I have been reading ‘Walden’ by Henry David Thoreau, in fits and starts, diving in and out of the words like a kingfisher. Which is an appropriate metaphor, as the following startling and beautiful paragraph is the end product of Thoreau’s thoughts about fishing and eating fish. Which leads him to food and the required effort of finding sustenance generally. But it resonates with so much more, which is the appeal to me of the whole book.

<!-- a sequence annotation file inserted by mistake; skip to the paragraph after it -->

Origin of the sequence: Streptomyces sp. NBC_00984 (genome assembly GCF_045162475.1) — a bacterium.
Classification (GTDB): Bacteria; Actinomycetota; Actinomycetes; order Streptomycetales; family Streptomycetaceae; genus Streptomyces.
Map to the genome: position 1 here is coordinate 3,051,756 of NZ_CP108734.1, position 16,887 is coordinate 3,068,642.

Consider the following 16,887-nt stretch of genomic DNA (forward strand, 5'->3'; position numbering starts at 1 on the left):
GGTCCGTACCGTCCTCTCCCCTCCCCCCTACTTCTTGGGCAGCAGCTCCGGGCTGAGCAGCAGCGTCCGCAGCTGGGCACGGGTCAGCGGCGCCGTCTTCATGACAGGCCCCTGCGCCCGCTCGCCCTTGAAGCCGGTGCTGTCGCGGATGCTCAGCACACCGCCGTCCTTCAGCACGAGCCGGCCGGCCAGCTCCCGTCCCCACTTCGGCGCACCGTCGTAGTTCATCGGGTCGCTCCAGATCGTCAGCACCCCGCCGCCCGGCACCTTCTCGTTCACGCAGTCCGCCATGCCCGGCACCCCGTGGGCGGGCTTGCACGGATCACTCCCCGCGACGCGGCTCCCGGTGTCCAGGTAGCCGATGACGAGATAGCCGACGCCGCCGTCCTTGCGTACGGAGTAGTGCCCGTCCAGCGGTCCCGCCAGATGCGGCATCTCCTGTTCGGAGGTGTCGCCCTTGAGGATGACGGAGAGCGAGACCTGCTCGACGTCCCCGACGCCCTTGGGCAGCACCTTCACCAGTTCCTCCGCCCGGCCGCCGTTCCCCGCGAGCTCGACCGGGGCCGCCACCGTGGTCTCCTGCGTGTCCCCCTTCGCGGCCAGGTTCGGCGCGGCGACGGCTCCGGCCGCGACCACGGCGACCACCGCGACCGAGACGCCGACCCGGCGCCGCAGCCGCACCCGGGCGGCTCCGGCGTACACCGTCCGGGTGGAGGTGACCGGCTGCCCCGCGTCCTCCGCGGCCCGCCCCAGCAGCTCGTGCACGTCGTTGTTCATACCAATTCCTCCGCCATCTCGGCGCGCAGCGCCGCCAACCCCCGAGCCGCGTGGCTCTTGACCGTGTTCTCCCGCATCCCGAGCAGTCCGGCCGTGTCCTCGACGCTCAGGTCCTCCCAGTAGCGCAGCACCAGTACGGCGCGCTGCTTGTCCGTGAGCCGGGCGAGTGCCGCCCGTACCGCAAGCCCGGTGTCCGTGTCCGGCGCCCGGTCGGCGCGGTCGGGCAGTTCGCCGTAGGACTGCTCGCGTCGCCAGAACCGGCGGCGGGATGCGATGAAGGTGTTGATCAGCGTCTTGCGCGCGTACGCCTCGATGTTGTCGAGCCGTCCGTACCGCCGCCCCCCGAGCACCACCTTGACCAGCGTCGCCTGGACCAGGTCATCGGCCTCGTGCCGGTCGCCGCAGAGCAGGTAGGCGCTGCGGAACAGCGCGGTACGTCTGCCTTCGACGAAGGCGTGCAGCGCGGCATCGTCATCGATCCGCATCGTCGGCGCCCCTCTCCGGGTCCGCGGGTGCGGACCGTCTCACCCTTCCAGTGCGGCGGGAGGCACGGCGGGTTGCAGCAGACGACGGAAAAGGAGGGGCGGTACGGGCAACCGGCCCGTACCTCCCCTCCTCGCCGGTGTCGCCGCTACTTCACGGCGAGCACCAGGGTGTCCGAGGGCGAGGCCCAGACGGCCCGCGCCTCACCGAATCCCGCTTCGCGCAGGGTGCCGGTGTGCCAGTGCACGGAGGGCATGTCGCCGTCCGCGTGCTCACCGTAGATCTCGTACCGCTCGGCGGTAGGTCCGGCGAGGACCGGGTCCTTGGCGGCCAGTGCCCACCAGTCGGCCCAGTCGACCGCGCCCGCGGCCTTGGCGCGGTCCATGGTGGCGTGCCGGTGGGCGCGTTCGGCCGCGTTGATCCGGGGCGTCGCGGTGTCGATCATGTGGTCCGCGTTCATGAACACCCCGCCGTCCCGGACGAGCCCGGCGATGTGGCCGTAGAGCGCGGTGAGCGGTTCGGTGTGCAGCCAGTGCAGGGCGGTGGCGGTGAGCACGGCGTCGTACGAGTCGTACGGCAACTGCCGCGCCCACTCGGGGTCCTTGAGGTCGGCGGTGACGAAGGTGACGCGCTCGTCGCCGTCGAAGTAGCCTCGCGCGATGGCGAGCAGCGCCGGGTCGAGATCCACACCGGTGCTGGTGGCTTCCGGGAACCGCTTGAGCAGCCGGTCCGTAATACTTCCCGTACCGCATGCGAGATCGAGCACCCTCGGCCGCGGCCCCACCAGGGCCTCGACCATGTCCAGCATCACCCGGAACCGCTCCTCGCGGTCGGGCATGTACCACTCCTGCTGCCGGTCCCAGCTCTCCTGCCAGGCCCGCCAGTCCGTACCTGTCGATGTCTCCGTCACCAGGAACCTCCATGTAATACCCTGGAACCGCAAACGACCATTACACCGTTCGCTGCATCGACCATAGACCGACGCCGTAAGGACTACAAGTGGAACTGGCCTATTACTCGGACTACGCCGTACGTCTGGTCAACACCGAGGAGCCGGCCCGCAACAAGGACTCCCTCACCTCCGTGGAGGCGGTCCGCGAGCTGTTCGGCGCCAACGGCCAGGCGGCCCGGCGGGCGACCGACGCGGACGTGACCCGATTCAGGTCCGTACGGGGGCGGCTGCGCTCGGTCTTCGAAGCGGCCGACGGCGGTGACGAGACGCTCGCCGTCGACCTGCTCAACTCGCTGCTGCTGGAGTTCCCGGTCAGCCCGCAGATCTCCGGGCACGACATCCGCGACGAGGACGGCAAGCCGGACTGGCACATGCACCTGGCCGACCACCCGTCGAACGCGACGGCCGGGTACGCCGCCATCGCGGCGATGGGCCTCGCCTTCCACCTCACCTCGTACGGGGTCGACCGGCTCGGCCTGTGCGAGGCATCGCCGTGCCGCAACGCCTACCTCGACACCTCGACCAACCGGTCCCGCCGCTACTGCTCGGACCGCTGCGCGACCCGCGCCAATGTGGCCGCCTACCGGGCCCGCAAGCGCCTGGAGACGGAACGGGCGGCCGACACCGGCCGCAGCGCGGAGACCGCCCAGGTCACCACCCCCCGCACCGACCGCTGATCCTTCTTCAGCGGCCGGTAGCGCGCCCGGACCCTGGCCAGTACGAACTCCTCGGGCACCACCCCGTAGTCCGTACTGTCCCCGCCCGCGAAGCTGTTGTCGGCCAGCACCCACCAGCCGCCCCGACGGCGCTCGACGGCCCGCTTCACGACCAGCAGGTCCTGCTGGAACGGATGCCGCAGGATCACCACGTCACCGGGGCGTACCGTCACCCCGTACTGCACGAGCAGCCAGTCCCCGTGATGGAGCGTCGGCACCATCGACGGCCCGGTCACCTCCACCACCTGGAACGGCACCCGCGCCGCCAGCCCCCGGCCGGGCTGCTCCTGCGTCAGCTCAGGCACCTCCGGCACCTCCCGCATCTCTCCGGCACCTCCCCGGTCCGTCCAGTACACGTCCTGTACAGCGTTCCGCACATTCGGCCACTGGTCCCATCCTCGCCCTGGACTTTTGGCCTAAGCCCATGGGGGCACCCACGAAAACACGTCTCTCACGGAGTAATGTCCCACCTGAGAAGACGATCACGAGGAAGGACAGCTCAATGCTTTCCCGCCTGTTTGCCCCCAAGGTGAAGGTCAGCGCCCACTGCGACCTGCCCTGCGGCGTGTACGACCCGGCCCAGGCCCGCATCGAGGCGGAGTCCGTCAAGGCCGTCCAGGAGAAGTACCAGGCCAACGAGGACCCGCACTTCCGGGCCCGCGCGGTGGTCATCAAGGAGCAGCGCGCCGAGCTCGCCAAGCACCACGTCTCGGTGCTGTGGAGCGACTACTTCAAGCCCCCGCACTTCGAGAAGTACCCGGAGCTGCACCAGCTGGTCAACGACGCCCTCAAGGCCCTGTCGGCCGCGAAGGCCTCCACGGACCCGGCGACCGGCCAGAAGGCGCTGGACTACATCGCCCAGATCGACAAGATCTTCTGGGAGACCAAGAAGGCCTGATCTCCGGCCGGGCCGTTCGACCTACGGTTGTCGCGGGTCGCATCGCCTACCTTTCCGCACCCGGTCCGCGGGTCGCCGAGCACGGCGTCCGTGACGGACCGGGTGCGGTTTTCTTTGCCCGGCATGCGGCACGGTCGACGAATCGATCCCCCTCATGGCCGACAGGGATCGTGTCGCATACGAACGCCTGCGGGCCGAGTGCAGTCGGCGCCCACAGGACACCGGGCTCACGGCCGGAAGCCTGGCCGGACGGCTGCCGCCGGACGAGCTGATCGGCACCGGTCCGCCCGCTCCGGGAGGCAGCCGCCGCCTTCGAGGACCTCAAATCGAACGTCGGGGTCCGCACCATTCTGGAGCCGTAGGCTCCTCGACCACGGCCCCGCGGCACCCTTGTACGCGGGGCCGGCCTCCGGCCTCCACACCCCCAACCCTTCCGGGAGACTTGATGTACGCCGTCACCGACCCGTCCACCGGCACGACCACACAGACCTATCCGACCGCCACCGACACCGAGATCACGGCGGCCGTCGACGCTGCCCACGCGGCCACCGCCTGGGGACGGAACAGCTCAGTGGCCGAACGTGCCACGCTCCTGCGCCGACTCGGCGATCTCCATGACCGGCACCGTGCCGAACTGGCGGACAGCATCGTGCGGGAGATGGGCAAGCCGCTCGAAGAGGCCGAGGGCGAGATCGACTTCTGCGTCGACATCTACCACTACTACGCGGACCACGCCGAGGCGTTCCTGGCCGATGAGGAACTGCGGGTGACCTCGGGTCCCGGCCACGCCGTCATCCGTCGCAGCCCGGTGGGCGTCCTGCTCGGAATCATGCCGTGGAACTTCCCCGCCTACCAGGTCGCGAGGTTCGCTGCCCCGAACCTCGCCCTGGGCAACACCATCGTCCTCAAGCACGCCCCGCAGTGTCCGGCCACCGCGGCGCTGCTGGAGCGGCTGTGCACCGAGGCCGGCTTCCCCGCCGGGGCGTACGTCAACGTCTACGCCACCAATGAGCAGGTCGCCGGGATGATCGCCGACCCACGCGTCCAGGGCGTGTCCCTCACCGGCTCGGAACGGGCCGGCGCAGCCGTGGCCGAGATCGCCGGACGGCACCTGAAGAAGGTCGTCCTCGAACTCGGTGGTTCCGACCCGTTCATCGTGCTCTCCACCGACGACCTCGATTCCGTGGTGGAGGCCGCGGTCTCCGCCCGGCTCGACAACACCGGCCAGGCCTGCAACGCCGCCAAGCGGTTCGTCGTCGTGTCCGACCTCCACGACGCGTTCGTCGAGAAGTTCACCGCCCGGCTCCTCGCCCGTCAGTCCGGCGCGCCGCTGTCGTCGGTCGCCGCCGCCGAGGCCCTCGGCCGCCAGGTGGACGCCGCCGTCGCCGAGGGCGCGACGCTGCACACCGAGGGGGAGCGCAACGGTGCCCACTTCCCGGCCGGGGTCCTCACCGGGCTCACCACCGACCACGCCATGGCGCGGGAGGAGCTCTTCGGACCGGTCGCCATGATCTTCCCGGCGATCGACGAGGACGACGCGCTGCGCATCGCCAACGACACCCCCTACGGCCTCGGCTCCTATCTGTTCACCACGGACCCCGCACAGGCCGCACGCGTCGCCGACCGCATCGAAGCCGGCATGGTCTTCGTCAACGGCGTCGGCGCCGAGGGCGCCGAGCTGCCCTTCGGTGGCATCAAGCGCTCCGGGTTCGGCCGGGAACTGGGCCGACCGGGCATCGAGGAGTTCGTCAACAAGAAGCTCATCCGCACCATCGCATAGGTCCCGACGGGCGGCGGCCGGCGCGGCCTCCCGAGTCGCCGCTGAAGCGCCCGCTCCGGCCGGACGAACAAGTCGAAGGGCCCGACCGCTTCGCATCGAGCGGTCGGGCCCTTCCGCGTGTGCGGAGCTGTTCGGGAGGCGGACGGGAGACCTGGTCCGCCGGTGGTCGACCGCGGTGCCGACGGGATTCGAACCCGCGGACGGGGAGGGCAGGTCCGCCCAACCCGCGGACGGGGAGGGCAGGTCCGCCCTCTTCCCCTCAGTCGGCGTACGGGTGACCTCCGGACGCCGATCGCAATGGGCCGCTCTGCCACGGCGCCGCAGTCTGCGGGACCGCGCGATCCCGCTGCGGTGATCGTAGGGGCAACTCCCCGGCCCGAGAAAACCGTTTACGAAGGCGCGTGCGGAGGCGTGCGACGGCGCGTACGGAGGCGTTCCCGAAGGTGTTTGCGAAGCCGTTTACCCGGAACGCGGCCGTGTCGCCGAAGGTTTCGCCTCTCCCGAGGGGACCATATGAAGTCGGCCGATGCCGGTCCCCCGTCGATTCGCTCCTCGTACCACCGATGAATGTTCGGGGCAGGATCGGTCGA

‘If the day and night are such that you greet them with joy, and life emits a fragrance like flowers and sweet-scented herbs, is more elastic, more starry, more immortal, -that is your success. All nature is your congratulation, and you have cause momentarily to bless yourself. The greatest gains and values are farthest from being appreciated. We easily come to doubt if they exist. We soon forget them. They are the highest reality. Perhaps the facts most astounding and real to man are never communicated by man to man. The true harvest of my daily life is somewhat as intangible and indescribable as the tints of morning or evening. It is a little star-dust caught, a segment of the rainbow which I have clutched.’